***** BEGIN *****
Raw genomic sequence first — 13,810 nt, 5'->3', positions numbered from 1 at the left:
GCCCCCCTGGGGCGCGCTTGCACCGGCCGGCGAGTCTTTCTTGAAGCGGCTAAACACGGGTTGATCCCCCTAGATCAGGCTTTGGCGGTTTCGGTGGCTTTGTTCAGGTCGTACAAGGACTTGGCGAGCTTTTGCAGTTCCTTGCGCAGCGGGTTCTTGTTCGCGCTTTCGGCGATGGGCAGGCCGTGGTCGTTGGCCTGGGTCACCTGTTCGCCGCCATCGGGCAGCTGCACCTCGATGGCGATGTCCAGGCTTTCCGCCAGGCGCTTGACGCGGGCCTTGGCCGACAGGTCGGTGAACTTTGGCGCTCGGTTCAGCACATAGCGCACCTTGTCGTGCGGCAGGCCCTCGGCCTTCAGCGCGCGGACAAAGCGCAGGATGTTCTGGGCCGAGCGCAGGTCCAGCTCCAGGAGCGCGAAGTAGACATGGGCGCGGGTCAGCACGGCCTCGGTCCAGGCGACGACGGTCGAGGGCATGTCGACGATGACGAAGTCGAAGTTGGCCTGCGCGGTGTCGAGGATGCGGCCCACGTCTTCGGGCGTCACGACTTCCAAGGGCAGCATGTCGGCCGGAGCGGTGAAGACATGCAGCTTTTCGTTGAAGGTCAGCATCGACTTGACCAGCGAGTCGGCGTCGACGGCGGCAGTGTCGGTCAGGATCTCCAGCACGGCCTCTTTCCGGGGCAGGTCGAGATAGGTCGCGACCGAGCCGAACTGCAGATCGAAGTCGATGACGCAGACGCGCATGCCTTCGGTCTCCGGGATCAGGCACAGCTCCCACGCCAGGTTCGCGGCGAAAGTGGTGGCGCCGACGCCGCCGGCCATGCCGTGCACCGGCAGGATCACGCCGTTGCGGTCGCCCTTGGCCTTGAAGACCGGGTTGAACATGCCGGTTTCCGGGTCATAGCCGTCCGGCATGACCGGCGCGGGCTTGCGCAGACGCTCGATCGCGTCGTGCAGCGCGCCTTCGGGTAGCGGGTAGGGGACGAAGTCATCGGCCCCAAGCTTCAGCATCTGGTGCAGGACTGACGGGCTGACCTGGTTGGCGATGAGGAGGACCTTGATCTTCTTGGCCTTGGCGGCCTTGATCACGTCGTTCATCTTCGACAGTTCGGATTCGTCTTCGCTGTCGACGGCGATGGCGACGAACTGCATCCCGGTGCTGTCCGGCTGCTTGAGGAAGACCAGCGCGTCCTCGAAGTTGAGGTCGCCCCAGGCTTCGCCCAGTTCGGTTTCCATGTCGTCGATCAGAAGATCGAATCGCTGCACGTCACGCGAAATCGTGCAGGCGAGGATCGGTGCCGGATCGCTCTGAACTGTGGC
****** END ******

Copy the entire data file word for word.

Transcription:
Raw genomic sequence first — 13,810 nt, 5'->3', positions numbered from 1 at the left:
GCCCCCCTGGGGCGCGCTTGCACCGGCCGGCGAGTCTTTCTTGAAGCGGCTAAACACGGGTTGATCCCCCTAGATCAGGCTTTGGCGGTTTCGGTGGCTTTGTTCAGGTCGTACAAGGACTTGGCGAGCTTTTGCAGTTCCTTGCGCAGCGGGTTCTTGTTCGCGCTTTCGGCGATGGGCAGGCCGTGGTCGTTGGCCTGGGTCACCTGTTCGCCGCCATCGGGCAGCTGCACCTCGATGGCGATGTCCAGGCTTTCCGCCAGGCGCTTGACGCGGGCCTTGGCCGACAGGTCGGTGAACTTTGGCGCTCGGTTCAGCACATAGCGCACCTTGTCGTGCGGCAGGCCCTCGGCCTTCAGCGCGCGGACAAAGCGCAGGATGTTCTGGGCCGAGCGCAGGTCCAGCTCCAGGAGCGCGAAGTAGACATGGGCGCGGGTCAGCACGGCCTCGGTCCAGGCGACGACGGTCGAGGGCATGTCGACGATGACGAAGTCGAAGTTGGCCTGCGCGGTGTCGAGGATGCGGCCCACGTCTTCGGGCGTCACGACTTCCAAGGGCAGCATGTCGGCCGGAGCGGTGAAGACATGCAGCTTTTCGTTGAAGGTCAGCATCGACTTGACCAGCGAGTCGGCGTCGACGGCGGCAGTGTCGGTCAGGATCTCCAGCACGGCCTCTTTCCGGGGCAGGTCGAGATAGGTCGCGACCGAGCCGAACTGCAGATCGAAGTCGATGACGCAGACGCGCATGCCTTCGGTCTCCGGGATCAGGCACAGCTCCCACGCCAGGTTCGCGGCGAAAGTGGTGGCGCCGACGCCGCCGGCCATGCCGTGCACCGGCAGGATCACGCCGTTGCGGTCGCCCTTGGCCTTGAAGACCGGGTTGAACATGCCGGTTTCCGGGTCATAGCCGTCCGGCATGACCGGCGCGGGCTTGCGCAGACGCTCGATCGCGTCGTGCAGCGCGCCTTCGGGTAGCGGGTAGGGGACGAAGTCATCGGCCCCAAGCTTCAGCATCTGGTGCAGGACTGACGGGCTGACCTGGTTGGCGATGAGGAGGACCTTGATCTTCTTGGCCTTGGCGGCCTTGATCACGTCGTTCATCTTCGACAGTTCGGATTCGTCTTCGCTGTCGACGGCGATGGCGACGAACTGCATCCCGGTGCTGTCCGGCTGCTTGAGGAAGACCAGCGCGTCCTCGAAGTTGAGGTCGCCCCAGGCTTCGCCCAGTTCGGTTTCCATGTCGTCGATCAGAAGATCGAATCGCTGCACGTCACGCGAAATCGTGCAGGCGAGGATCGGTGCCGGATCGCTCTGAACTGTGGC